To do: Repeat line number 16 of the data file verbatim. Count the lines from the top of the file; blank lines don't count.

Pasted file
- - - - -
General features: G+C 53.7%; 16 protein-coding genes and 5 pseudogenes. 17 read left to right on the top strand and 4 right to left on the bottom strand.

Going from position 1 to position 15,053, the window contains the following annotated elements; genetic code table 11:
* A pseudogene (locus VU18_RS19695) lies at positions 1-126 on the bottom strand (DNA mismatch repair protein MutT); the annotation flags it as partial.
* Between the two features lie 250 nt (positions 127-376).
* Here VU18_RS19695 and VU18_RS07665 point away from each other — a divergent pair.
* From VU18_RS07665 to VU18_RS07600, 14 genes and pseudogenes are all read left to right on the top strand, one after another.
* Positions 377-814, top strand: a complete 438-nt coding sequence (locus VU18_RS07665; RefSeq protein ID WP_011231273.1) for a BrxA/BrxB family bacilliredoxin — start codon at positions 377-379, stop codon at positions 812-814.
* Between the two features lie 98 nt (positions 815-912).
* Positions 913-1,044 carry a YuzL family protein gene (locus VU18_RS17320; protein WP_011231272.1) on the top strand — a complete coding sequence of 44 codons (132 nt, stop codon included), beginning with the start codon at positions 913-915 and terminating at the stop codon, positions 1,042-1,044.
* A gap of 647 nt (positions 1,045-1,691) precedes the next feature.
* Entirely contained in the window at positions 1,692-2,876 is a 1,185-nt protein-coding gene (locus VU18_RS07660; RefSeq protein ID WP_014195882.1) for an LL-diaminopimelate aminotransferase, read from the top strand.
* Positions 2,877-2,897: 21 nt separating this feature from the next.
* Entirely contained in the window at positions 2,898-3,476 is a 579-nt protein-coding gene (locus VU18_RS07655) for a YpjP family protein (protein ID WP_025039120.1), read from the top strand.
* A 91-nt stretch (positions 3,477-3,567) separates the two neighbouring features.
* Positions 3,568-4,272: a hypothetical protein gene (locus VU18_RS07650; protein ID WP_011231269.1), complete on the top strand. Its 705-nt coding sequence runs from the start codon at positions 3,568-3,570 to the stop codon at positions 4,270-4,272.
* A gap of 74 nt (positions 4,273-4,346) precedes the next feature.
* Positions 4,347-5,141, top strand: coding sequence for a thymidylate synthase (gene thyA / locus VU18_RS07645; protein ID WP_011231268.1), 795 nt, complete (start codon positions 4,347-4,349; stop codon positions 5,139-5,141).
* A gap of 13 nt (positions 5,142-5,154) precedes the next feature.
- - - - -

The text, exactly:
* A gap of 74 nt (positions 4,273-4,346) precedes the next feature.